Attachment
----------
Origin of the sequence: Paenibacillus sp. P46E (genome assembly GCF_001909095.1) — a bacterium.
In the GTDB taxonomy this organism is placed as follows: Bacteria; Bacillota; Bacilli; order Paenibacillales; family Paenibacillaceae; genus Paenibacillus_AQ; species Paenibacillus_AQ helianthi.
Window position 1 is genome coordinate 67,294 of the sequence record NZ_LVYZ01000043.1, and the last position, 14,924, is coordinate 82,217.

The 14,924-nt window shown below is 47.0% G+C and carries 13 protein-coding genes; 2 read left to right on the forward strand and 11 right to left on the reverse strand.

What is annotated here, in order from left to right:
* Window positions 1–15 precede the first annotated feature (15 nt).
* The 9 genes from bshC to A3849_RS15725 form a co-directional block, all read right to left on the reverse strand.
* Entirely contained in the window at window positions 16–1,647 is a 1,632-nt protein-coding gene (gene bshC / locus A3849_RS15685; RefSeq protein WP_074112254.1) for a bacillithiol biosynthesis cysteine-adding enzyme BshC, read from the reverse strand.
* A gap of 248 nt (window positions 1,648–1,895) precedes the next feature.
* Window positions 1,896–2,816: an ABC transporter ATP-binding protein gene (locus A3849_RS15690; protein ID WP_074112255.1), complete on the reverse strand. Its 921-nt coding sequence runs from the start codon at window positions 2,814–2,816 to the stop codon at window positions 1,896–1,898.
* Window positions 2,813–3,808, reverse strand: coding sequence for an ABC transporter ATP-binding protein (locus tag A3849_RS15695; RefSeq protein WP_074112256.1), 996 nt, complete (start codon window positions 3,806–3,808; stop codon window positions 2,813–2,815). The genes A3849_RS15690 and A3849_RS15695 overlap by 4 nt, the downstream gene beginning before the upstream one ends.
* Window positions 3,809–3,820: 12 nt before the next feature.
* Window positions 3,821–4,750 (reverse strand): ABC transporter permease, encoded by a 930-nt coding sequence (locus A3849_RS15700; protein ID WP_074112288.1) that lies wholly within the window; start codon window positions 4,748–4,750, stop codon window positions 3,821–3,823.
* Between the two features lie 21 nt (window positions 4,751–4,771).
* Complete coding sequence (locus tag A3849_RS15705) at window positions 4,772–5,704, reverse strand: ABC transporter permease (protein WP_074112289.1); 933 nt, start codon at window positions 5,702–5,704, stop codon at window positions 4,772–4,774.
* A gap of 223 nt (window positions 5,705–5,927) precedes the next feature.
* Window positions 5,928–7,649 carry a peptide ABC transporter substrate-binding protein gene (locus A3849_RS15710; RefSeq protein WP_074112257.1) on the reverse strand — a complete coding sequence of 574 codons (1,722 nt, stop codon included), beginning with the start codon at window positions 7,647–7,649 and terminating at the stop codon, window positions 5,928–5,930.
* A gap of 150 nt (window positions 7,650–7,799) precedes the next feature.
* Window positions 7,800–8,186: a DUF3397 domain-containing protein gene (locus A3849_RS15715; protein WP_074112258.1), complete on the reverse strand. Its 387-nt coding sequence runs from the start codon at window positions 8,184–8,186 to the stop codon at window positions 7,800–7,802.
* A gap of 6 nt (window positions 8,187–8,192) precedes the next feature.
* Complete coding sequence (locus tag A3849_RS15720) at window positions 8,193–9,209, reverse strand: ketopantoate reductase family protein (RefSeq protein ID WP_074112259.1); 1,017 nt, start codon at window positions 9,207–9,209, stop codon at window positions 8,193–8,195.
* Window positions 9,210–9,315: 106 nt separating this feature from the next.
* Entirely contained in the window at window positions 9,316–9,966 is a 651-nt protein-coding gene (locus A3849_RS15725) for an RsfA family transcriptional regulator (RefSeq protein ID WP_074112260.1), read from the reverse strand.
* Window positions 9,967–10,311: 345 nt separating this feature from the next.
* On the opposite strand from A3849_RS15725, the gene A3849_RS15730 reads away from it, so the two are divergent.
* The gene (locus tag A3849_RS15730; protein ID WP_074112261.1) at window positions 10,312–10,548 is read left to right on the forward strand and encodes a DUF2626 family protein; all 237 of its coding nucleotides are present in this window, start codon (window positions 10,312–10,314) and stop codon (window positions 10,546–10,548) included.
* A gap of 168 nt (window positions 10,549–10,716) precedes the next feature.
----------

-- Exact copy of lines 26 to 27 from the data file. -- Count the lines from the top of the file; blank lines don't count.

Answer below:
* The gene (locus tag A3849_RS15730; protein ID WP_074112261.1) at window positions 10,312–10,548 is read left to right on the forward strand and encodes a DUF2626 family protein; all 237 of its coding nucleotides are present in this window, start codon (window positions 10,312–10,314) and stop codon (window positions 10,546–10,548) included.
* A gap of 168 nt (window positions 10,549–10,716) precedes the next feature.